Been There, Done That: Contemporary War Writing Stock Scenes

Afghanistan 013

For all those contemplating or currently writing memoir, fiction, or poetry about war in Iraq or Afghanistan and its aftermath, I’ve listed twenty events or ways of describing events that I’ve encountered at least twice in published contemporary war writing. Not to say new writers should avoid writing about these subjects, too, but some very good authors have already done so, so the onus is now on newcomers to make their depictions fresh and vivid.

1. Deciding whether to shoot or not shoot while serving as a vehicle gunner or on checkpoint duty. This excruciating experience is the centerpiece of many Iraq and Afghanistan stories, such as Mariette Kalinowski’s “The Train” from the Fire and Forget anthology, Jesse Goolsby’s novel I’d Walk With My Friends If I Could Find Them, and, of course, many scenes in the movie version of American Sniper.

2. Claim that a soldier doesn’t care about politics or grand strategy, because all that is important is survival and the good regard of one’s fellow soldiers. No doubt true, but neither a brilliant nor original insight at this point.

3. The first US casualty or the death or injury of a child that “brings home the reality of war.” It’s actually hard to find a war story that doesn’t contain some version of these two signature events, so the problem becomes discovering new language and perspectives with which to relate them.

4. Death or injury to an important character by a stray mortar round that hits inside FOB walls. See Helen Benedict’s Sand Queen, David Abrams’ Fobbit, and Kevin Powers’ The Yellow Birds.  Brian Van Reet’s “Big Two-Hearted Hunting Creek” (in the Fire and Forget anthology) has an interesting variation on the theme–a suicide bomber infiltrates a FOB and blows himself up in the presence of the story’s main characters.

5. Military funeral services, with first sergeant calling the roll, salute battery firing, the playing of taps, etc. The best fictional portrait of these moving ceremonies is David Abrams’ “Roll Call,” which can be found in Fire and Forget. Brian Castner describes an interesting variation on the ceremony in his memoir The Long Walk. The most moving description I’ve read of a “hero flight” processional—the movement of a dead soldier’s remains from FOB mortuary to a waiting aircraft—is in Afghan-American interpreter Saima Wahib’s memoir In My Father’s Country.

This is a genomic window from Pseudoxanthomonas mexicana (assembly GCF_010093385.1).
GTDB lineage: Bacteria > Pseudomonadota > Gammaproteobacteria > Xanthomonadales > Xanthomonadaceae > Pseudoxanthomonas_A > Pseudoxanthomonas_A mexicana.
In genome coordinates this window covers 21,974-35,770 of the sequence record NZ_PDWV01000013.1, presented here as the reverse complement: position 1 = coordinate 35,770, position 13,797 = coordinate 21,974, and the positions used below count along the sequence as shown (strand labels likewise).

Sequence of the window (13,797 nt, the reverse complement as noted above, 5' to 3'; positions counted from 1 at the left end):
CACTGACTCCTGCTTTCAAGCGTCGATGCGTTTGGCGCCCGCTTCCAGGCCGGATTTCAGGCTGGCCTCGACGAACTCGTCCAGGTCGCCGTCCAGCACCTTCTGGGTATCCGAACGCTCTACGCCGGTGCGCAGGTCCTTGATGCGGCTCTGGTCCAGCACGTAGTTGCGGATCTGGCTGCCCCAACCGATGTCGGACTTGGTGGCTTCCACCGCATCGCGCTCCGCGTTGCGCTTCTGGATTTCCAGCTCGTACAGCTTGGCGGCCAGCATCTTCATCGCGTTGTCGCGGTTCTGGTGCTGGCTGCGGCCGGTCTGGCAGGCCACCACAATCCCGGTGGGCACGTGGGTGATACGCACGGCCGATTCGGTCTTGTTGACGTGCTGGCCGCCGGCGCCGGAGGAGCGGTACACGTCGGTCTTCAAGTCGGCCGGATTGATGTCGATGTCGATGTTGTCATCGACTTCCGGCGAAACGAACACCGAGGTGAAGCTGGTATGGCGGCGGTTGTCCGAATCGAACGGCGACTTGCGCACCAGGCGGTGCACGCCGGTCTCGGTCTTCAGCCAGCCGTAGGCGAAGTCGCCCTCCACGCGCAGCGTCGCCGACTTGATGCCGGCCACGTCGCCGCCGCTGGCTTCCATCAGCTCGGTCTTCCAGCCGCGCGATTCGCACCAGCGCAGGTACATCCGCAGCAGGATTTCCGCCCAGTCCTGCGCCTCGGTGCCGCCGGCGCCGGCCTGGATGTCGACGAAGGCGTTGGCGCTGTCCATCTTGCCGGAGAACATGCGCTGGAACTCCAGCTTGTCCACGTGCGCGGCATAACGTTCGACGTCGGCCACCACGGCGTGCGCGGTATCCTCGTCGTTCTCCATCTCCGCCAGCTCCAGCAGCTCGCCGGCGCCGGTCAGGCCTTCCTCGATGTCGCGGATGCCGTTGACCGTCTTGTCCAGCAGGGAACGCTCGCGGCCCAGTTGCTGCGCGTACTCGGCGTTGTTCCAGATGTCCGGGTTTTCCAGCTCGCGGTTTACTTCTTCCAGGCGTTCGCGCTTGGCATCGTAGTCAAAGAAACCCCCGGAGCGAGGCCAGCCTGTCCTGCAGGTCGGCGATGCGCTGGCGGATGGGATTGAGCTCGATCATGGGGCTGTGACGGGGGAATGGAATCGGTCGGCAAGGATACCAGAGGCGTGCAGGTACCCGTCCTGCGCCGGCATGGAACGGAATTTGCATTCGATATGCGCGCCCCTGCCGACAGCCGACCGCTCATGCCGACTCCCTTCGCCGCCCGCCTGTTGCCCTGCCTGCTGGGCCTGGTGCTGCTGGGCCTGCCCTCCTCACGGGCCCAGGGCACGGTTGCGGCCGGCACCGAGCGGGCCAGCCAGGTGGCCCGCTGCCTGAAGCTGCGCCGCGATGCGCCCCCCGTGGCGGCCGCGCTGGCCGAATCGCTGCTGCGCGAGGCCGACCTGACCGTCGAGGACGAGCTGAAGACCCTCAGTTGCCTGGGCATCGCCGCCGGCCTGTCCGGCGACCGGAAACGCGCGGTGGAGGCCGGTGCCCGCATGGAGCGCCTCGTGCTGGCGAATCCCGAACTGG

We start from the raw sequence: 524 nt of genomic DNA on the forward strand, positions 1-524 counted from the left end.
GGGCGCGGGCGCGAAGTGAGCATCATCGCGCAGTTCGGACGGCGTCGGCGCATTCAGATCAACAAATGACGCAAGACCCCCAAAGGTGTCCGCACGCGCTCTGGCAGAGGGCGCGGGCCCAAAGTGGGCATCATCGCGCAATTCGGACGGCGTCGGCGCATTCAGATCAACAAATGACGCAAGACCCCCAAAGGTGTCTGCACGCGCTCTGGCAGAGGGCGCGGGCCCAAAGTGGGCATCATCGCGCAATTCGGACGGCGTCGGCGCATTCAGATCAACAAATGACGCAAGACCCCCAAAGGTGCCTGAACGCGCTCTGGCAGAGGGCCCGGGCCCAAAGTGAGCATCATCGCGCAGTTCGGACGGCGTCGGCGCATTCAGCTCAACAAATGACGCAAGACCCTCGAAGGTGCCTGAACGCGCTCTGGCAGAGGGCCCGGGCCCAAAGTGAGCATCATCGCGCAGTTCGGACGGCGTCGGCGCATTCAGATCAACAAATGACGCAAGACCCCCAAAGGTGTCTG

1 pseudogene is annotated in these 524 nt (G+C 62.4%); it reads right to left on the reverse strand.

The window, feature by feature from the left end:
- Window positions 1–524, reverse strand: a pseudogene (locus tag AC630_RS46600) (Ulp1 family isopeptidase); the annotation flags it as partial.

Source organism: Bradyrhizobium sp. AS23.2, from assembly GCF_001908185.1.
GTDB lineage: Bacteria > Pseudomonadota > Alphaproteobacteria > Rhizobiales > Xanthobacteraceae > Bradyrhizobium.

6. A charismatic-but-(possibly)-Satanic sergeant who dominates the life of a junior enlisted soldier. See Kevin Powers’ The Yellow Birds and Ben Fountain’s Billy Lynn’s Long Halftime Walk for examples par excellence. See also Philip Metres’ poem “The Blues of Lynndie England” in Sand Opera and check out Michael Pitre’s Fives and Twenty-Fives for a portrait of a charismatic female sergeant and Cara Hoffman’s Be Safe, I Love You for a kick-ass female NCO in theater whose life goes off the rails back in the States.

7. Describing poverty and squalor in Iraq and Afghanistan as “unlike anything we can imagine in the United States.” Subset: calling conditions in Afghanistan “medieval.” OK, got it, now tell us something we don’t know using language we haven’t heard before. Related: Describing combat as like being in a slow-motion and long-lasting car accident. Two great writers, Ben Fountain in Billy Lynn’ Long Halftime Walk and Kevin Powers in The Yellow Birds have already used this figure-of-speech, so the rest of us should “steer” clear, to make a pun.

8. Enlisted soldier tough talk with lots of cursing, sexual reference, slang, and military lingo. To show a grunt’s apprehension of the futility of war and the rough love with which male soldiers treat other, while certifying the author’s credibility as a military insider, while also trying to inject color and humor into the story being told: almost every war story ever written by a man. When directed by male soldiers at female soldiers or a foreign citizen to show the callousness of macho military culture: Joydeep Roy-Battacharya’s The Watch and Helen Benedict’s Sand Queen.

9. Stories and poems that depend almost entirely on punch-drunk reveries and litanies of military jargon and nomenclature. Paul Wasserman’s poem “Fifteen Months, Twenty-two Days” and Phil Klay’s story “OIF” have covered this ground quite nicely already.

10. Communication from the front with loved ones at home through Skype, email, or satellite phones, particularly when the call is interrupted by incoming mortar rounds or rockets or revolve around missing birthdays, graduations, and anniversaries. After American Sniper, the movie, in which the Chris Kyle character makes sat calls to his wife in between sniper shots, no more please.

11. Contempt for a stupid order, pointless mission, or idiotic member of the chain-of-command. This dynamic drives almost every war story and memoir ever written, but it’s more interesting when the antagonism is understated or couched in terms that aren’t so self-righteously vindictive.